his favorite beverage. . he got up and drove to the nearest convenience store.$he psychoid archetype. described as psychoid. it permeates the cosmos. !ut. $hey thought he was drun until it became clear that he was e#tremely ill. $his leads us further toward the central %uestion in this paper1 Could dreams themselves be the ultimate prima materia that holds in potentia the power needed to produce the lapis9 Is this psychoid factor completely indifferent to human life9 What attracts psychoid energies9 Does this factor play a role in healing9 $o illustrate the mercurial nature of the psychoid factor as well as its affinity to healing..-H &any dreams have been reported in which archetypes ma e their presence nown.behaves differently. . *s an archetype. I offer the following dream and the unusual circumstances surrounding its occurrence1 * friend had a dream in which he found himself craving a cherry co e.locali<ed. In the dream he drove to the store to satisfy his thirst. &ercurius possesses the divine power or spirit that provided the supernatural ingredient to the production of the philosopher’s stone.has a tendency to behave as though it were not locali<ed in one person but were active in the whole environment.wrote Jung. mercury or %uic silver. despite the late hour. /e recovered %uic ly than s to . $his spirit is beyond human comprehension and it was this trans5psychic power that Jung. the psychoid factor. following !leuler’s research. $hey didn’t have cherry co e and he settled for another beverage. $hey rushed him to the emergency room where he was found to be in acute idney failure. Gnli e other archetypes that have an affinity with human life. he ine#plicably lost control of his car and was %uic ly pulled over by the police.dealing with &ercurius and the metal that represented his material form. When he awo e. not being . the psychoid factor lies outside the human sphere) li e spirit. *s he drove home.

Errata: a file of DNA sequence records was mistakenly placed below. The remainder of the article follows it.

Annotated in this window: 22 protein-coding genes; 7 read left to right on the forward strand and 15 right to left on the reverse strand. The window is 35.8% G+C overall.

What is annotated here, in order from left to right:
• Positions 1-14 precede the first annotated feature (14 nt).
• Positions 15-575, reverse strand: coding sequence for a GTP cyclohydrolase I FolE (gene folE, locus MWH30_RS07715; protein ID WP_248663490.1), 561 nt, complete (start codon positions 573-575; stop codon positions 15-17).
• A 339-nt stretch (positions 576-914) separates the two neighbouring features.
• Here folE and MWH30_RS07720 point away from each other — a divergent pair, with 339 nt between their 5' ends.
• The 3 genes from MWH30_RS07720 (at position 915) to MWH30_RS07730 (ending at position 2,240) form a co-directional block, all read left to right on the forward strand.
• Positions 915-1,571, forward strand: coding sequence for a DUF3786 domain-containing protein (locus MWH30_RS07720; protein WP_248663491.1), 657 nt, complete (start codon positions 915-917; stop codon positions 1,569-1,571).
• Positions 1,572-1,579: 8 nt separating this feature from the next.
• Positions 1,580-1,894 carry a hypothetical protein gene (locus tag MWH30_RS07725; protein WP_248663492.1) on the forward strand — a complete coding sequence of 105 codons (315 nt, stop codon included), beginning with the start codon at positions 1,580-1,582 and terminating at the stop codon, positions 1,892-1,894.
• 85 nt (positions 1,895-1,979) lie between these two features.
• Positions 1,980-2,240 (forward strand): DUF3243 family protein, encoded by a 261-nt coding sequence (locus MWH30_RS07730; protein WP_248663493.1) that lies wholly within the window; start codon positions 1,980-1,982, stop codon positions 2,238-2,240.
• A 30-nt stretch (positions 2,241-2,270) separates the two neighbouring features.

but retains all the powers of an archetype. *lchemists. Cince the psychoid unconscious is not psyche per se. /e may well have stayed home that night and died if he had not had this fortuitous dream. for e#ample. While dreams often function as psychic compensations. it is difficult to say how one relates to it. Dreams. $his was a psychoid event that. . While history abounds with religious. !ut the psychoid unconscious behaves differently from archetypes. I would li e to suggest . wor ing with the psychoid is an entirely different matter. It involves a dream but the dream is used more as a catalyst than as a messenger. psychoid events seem to have a life of their own. fortunately for my friend. It ma es more sense to consider dreams as another form of the prima materia than anything psychoid.the emergency care and the cause of his problem was eventually traced to the bite of a tic .in the alchemical laboratory. the dream as a conduit for the psychoid. mythological and psychological methods of appealing to the archetypes @gods and goddessesA for specific purposes. prayed and meditated on &ercurius in hopes that the god would bring success to their wor . not one represents either the psychoid factor or for that matter. $his is not an e#ample of a synchronistic or prophetic dream. I present it in order to show how a dream can have a non5local influence on reality. are more accessible than psychoid. employed a dream to save his life.ou will notice that among the many e#amples of the prima materia mentioned above.wor ed with. *lchemists used dreams in much the same way that a modern psychotherapist uses them in to interpret the unconscious. a natural state of consciousness. !eing non5local it is not visible and cannot be directly .